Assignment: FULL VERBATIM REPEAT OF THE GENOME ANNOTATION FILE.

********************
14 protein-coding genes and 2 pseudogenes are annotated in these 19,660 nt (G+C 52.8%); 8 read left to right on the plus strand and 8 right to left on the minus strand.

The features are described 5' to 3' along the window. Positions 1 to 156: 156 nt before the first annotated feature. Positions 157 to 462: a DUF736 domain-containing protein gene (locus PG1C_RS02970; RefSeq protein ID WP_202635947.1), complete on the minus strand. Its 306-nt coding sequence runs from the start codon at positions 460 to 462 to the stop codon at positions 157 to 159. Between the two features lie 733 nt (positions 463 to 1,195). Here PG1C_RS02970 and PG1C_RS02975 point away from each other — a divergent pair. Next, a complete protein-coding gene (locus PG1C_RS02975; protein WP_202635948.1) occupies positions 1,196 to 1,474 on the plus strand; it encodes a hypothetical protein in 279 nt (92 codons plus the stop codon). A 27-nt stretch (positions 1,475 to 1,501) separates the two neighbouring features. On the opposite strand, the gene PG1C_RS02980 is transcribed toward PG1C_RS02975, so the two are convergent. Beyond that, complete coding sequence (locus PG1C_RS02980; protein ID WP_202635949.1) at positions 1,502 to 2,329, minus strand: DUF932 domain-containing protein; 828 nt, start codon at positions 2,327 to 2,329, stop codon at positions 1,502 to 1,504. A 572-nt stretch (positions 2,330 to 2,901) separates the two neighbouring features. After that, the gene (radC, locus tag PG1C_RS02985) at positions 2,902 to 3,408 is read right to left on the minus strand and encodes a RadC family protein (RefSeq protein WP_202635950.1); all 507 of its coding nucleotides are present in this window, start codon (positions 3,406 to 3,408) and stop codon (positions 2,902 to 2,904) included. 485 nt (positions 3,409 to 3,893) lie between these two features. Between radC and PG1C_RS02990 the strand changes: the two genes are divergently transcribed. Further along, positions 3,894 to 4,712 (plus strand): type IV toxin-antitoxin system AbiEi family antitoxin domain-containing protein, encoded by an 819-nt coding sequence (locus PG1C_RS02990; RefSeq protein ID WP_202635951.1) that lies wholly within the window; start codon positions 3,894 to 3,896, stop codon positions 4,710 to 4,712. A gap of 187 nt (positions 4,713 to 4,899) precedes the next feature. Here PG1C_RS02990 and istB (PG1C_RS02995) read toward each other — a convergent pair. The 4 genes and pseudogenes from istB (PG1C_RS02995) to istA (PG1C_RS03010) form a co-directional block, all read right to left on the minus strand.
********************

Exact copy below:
14 protein-coding genes and 2 pseudogenes are annotated in these 19,660 nt (G+C 52.8%); 8 read left to right on the plus strand and 8 right to left on the minus strand.

The features are described 5' to 3' along the window. Positions 1 to 156: 156 nt before the first annotated feature. Positions 157 to 462: a DUF736 domain-containing protein gene (locus PG1C_RS02970; RefSeq protein ID WP_202635947.1), complete on the minus strand. Its 306-nt coding sequence runs from the start codon at positions 460 to 462 to the stop codon at positions 157 to 159. Between the two features lie 733 nt (positions 463 to 1,195). Here PG1C_RS02970 and PG1C_RS02975 point away from each other — a divergent pair. Next, a complete protein-coding gene (locus PG1C_RS02975; protein WP_202635948.1) occupies positions 1,196 to 1,474 on the plus strand; it encodes a hypothetical protein in 279 nt (92 codons plus the stop codon). A 27-nt stretch (positions 1,475 to 1,501) separates the two neighbouring features. On the opposite strand, the gene PG1C_RS02980 is transcribed toward PG1C_RS02975, so the two are convergent. Beyond that, complete coding sequence (locus PG1C_RS02980; protein ID WP_202635949.1) at positions 1,502 to 2,329, minus strand: DUF932 domain-containing protein; 828 nt, start codon at positions 2,327 to 2,329, stop codon at positions 1,502 to 1,504. A 572-nt stretch (positions 2,330 to 2,901) separates the two neighbouring features. After that, the gene (radC, locus tag PG1C_RS02985) at positions 2,902 to 3,408 is read right to left on the minus strand and encodes a RadC family protein (RefSeq protein WP_202635950.1); all 507 of its coding nucleotides are present in this window, start codon (positions 3,406 to 3,408) and stop codon (positions 2,902 to 2,904) included. 485 nt (positions 3,409 to 3,893) lie between these two features. Between radC and PG1C_RS02990 the strand changes: the two genes are divergently transcribed. Further along, positions 3,894 to 4,712 (plus strand): type IV toxin-antitoxin system AbiEi family antitoxin domain-containing protein, encoded by an 819-nt coding sequence (locus PG1C_RS02990; RefSeq protein ID WP_202635951.1) that lies wholly within the window; start codon positions 3,894 to 3,896, stop codon positions 4,710 to 4,712. A gap of 187 nt (positions 4,713 to 4,899) precedes the next feature. Here PG1C_RS02990 and istB (PG1C_RS02995) read toward each other — a convergent pair. The 4 genes and pseudogenes from istB (PG1C_RS02995) to istA (PG1C_RS03010) form a co-directional block, all read right to left on the minus strand.